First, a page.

Within social media culture, it has become customary to advertise a certain version of oneself in hopes of being perceived a certain way. This lack of authenticity has led to the creation of dual online personalities.
Because of this, the social media app Instagram has divided into two worlds. One of which is known as a “finsta” or “finstagram” (fake Instagram) where users express their true self while maintaining a different persona on their main account. Convinced they can only be themselves in secret, many privatize a second profile, forming a safe space to freely post unfiltered aspects of their life without worrying about who sees.
Often it acts as an escape from parents or acquaintances to publish personal or inappropriate content. Continuously used as an opportunity to abuse social media, teenagers assume it’s acceptable to post revealing or offensive information when it isn’t. Finstas shouldn’t be an excuse to use the internet carelessly, yet many believe there’s nothing wrong in doing so.
Although there’s nothing wrong with posting well-crafted selfies or action shots, one should choose to do so without trying to perfect their image for others to see.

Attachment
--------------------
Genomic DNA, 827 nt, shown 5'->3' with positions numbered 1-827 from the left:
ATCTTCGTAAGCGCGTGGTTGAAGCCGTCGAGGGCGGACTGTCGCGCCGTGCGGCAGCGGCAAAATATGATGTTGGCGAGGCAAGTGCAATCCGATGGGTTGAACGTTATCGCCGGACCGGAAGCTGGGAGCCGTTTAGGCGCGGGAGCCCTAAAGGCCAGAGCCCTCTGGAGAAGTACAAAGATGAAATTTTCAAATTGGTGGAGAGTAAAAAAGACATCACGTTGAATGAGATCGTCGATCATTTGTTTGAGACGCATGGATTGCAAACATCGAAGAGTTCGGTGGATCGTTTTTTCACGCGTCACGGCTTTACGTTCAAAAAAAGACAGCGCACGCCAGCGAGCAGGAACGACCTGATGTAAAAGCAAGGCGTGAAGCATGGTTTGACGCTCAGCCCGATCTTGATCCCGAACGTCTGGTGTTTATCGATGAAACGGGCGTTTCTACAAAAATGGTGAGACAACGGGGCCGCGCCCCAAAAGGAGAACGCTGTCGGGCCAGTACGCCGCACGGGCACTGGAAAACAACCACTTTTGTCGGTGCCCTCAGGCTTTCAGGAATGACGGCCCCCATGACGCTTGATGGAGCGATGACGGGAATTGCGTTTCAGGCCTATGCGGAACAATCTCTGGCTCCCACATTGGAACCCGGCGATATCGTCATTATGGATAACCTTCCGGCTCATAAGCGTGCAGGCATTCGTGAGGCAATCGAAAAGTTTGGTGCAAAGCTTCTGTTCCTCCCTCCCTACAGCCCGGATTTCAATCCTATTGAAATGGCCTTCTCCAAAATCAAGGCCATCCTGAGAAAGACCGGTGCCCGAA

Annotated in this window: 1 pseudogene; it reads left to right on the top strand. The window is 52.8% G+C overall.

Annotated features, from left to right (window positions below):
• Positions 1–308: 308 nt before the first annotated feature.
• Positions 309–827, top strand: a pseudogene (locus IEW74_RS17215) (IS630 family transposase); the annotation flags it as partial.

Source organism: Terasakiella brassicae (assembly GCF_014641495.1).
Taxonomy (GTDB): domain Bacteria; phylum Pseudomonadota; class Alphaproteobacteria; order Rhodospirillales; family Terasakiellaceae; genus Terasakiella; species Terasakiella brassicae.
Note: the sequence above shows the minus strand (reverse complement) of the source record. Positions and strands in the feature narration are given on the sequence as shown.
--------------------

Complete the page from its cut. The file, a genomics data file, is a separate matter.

Because users only allow a select few close friends to see their finsta, there are unspoken rules to ensure posts aren’t leaked–what happens in a finsta, stays in a finsta. Thinking it’s a foolproof promise of confidentiality, users forget that private posts can spread regardless of the expectations. Followers can easily screenshot and publicize information if they wanted to–trust doesn’t guarantee safety.
Additionally, many young adults believe it’s their only opportunity to express themselves freely when that’s not the case. There wouldn’t be a need for a finsta in the first place if every account was a safe space. All finstas do is normalize the separation between an ideal self and actual self. This double life is a self-inflicted consequence of prioritizing a false identity on social media.
Driven by a desire to boost one’s image, a myriad of people fabricate a personality on their main accounts in order to attract the most followers or likes–as if it defines their worth. According to the Ideal to Real TODAY/AOL Body Image Survey, 46 percent of adult women claim “social media makes me feel more self-conscious about my appearance.”
In need of validation from others, people base their self-esteem on how they’re perceived. If a user doesn’t reach 100 likes on Instagram, they may feel discouraged and delete the photo shortly after, controlled by a specific criteria they made up–whether that means strictly dramatic angles or clever captions.
Although there’s nothing wrong with posting well-crafted selfies or action shots, one should choose to do so without trying to perfect their image for others to see. Don’t enforce restrictions on self-expression; however, understand any information posted online can end up in the hands of someone unknown.